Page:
by Daniel Granderson
February 12, 2018
Between 2006 and 2016 African-Americans were responsible for a significant portion of the growth in several key categories of financial services, according to Packaged Facts in the report African-Americans: Demographic and Consumer Spending Trends, 10th Edition. Black consumers accounted for 76% of the growth in the number of consumers with checking accounts and 25% of the growth in the number of those with credit cards and in the number of households with automotive insurance. It’s no wonder financial service marketers such as JPMorgan Chase, Allstate Insurance Company, Prudential Financial, Inc., Wells Fargo Company and State Farm Insurance all focus heavily on building ties with the black community.
During the same ten-year time span, the number of African-Americans with checking accounts increased 30%, while growth in the number of other consumers with checking accounts was essentially flat. Growth in the number of those using various financial services was also higher for African-Americans in the case of savings accounts, credit cards, and debit cards.
Despite the growth, African-Americans remain less likely than other American consumers to have checking or savings accounts. However, black consumers who do own bank accounts have a greater affinity for mobile banking. They are much more likely than others with bank accounts to have used a smartphone app for banking/finance purposes.
Interestingly, marketers of financial services can expect a positive response to their messages from higher-income African-American consumers. African-Americans with a household income of $75,000 or more are far more likely than their counterparts in other consumer segments to find advertising for financial services to be interesting. They also are far more likely to read the financial pages of their newspaper.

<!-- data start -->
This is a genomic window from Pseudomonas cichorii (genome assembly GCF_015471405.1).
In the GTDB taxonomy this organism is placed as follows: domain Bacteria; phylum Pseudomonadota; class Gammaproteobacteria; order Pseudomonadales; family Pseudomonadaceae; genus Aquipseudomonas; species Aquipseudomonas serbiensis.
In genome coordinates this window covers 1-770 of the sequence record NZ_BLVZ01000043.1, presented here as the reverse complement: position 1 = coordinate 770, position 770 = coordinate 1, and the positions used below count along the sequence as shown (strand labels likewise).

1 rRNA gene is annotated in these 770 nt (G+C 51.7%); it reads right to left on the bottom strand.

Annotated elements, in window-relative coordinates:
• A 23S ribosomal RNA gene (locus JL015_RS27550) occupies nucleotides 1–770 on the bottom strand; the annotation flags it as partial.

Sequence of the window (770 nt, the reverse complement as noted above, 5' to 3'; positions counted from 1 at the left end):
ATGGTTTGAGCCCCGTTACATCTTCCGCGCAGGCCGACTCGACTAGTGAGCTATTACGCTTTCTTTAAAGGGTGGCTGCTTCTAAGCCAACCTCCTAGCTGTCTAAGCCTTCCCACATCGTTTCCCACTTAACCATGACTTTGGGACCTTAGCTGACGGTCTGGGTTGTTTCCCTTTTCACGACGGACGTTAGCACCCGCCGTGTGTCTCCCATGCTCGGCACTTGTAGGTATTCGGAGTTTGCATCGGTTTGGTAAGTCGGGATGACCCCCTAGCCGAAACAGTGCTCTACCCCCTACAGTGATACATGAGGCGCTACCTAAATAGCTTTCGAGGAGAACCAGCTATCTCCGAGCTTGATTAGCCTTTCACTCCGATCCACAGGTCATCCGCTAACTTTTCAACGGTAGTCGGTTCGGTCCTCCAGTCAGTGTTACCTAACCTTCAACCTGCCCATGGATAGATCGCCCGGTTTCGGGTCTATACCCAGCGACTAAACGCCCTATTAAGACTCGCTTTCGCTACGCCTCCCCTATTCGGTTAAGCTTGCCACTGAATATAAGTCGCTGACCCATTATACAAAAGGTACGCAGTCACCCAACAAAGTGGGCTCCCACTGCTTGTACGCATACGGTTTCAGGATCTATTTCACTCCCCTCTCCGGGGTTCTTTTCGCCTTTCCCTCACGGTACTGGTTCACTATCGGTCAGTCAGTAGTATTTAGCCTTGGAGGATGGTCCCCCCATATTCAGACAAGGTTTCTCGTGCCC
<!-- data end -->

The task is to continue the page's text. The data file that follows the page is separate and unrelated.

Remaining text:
Speaking of higher-income black consumers, data in the report indicates that higher-income black households are still less likely than other higher-income households to hold any form of financial investment, such as bonds, mutual funds, 401Ks or IRAs. However, over the past decade the percentage of higher-income African-American households holding any form of financial investment has trended upward, a good sign. In fact, close to half of higher-income African-American households have investments. A similar trend can be seen in the case of 401Ks. Although the percentage is down somewhat from its peak in 2010, and as of 2016 some 42% of African-Americans had a 401K. This represented a five-point increase from 2006.
Although recent trends bode well for financial services firms targeting black consumers, African-Americans remain less likely than other American consumers to have a bank account or credit card. One reason is that many black consumers are wary of banks. They are more likely than other consumers to agree “I am uncomfortable trusting my money to a bank” (27% vs. 20%), according to survey results.
Another reason for the relatively low level of use of banking services by African-Americans is the decrease in the number of black-owned banks. Many black consumers long have enjoyed a close relationship with black-owned banks, which historically provided access to credit and other banking services denied by white-owned financial institutions. However, the number of community-owned banks in general, and black-owned banks in particular, is dwindling as a result of more stringent regulations implemented in the aftermath of the recession.
Ultimately, it will be up to the financial services industry to find ways to better connect with African-Americans and correct the long-standing realization by financial advisors that blacks—especially affluent blacks—are a “missed opportunity” for their industry.
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